Sometimes, rehearsals are even (or certainly seem, at the time, to be) more exciting than the actual subsequent concert: especially when they begin with a run-through of a new work you have become rather attached to – for its occasionally quirky, but heartfelt beauty; its extremely perceptive use of the chosen source material (and thus inspiration); and its composer’s utter belief in the almost supernatural talents of its commissioners – the transcendent Orchestra of the Swan – for whom no challenge seems insurmountable: no matter how complex it appears (at first, second, and third, glance) on paper. Not only do your not-quite-set ideas about the piece quickly gel; but unsuspected textures and emphases, themes and rhythmic conjunctions, emerge – especially with the insightful oversight of David Curtis: conjuring clarity and structure from what could easily be imagined as overwhelming and difficult. (You can hear all the extended time and major hard work he has spent in preparation emerging in the thoughtful instructions and discussions; can observe his willingness to listen and assimilate others’ needs and wants and ideas; you can almost grasp his ability to comfort and reassure.)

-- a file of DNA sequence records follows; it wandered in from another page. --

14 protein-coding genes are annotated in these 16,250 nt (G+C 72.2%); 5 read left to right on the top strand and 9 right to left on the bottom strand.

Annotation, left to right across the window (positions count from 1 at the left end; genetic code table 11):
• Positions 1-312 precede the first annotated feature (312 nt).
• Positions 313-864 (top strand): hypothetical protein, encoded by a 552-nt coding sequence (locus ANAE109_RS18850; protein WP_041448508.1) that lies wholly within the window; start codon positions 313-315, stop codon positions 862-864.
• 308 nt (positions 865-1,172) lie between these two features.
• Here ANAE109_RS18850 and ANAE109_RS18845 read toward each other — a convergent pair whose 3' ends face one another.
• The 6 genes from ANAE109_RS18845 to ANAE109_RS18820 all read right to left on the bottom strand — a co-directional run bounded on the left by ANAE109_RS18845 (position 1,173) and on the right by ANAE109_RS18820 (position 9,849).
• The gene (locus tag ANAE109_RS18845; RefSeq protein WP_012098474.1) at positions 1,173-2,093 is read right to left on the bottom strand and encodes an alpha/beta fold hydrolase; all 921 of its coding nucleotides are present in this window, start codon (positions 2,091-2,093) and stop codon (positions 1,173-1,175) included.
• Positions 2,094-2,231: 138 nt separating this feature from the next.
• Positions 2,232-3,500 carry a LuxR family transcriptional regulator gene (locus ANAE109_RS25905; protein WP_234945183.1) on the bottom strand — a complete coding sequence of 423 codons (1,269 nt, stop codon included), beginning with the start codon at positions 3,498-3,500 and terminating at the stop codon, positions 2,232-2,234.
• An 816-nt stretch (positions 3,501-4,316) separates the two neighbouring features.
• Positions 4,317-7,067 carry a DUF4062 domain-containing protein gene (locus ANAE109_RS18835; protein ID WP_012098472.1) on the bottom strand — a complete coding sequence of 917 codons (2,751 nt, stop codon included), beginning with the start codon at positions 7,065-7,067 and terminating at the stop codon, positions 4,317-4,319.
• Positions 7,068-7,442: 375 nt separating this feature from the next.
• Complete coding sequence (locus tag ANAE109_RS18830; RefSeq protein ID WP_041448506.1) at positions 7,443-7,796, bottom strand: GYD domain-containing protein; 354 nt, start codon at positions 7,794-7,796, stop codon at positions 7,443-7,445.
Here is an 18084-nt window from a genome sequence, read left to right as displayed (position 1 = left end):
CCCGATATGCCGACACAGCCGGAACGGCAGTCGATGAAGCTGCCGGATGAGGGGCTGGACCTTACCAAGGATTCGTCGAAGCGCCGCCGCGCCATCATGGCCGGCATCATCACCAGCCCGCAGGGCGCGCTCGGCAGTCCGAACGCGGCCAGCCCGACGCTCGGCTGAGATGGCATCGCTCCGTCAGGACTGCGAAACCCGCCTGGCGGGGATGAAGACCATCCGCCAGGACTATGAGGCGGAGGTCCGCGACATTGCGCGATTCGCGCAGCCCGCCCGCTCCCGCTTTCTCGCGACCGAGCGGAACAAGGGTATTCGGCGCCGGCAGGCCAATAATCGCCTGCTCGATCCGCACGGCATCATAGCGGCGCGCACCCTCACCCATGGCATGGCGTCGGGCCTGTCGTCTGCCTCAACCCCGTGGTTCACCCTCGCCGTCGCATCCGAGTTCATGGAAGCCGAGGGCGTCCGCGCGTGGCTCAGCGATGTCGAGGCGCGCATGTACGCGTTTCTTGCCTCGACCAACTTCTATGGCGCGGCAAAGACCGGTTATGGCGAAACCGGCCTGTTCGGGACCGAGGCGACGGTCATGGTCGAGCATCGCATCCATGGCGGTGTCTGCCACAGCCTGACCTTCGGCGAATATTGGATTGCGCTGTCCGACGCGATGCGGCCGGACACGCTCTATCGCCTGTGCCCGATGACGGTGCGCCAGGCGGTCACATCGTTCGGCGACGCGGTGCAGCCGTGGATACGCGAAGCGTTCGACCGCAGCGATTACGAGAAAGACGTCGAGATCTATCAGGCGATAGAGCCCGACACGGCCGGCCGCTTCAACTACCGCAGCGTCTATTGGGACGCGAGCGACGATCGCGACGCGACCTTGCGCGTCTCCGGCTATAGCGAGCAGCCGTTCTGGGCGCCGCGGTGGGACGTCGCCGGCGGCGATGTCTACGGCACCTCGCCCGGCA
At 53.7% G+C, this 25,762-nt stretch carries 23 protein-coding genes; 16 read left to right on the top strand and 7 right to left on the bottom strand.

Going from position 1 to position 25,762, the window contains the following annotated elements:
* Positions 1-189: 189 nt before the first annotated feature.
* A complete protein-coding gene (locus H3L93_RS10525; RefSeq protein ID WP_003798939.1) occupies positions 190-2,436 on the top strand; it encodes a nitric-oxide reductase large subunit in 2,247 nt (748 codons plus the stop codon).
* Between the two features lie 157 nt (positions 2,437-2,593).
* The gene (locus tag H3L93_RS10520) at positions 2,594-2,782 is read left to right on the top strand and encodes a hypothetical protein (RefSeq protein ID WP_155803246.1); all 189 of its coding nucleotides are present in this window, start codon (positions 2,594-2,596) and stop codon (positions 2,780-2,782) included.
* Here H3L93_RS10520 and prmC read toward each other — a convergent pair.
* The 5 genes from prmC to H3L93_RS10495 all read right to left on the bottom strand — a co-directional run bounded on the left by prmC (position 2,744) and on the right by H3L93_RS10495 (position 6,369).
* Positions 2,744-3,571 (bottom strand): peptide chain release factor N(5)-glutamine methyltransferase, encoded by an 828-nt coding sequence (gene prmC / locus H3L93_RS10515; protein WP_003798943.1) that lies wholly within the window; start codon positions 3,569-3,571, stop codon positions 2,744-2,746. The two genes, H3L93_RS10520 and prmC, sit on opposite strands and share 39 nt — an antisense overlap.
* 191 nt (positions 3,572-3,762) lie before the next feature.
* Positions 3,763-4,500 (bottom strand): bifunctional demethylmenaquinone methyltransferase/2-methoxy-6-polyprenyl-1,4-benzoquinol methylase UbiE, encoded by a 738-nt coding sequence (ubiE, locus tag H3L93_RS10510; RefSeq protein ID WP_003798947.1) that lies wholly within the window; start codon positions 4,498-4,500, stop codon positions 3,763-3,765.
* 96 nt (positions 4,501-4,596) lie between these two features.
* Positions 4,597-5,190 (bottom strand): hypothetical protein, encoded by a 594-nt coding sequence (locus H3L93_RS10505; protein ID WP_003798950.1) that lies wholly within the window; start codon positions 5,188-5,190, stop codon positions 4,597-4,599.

If there had been any disquiet or nerves beforehand, not only were they (almost) invisible, they must have soon evaporated, such was the apparent aplomb – and audible wonderment – building from the first bars, rapidly, into that trademark transparency and crispness (not to mention the resulting deeply-affecting emotions). As a result, queries were resolved in an instant; enthusiasm was piled upon contagious enthusiasm; balance was sought, and then quickly found; and (for lack of better words) the music caught fire!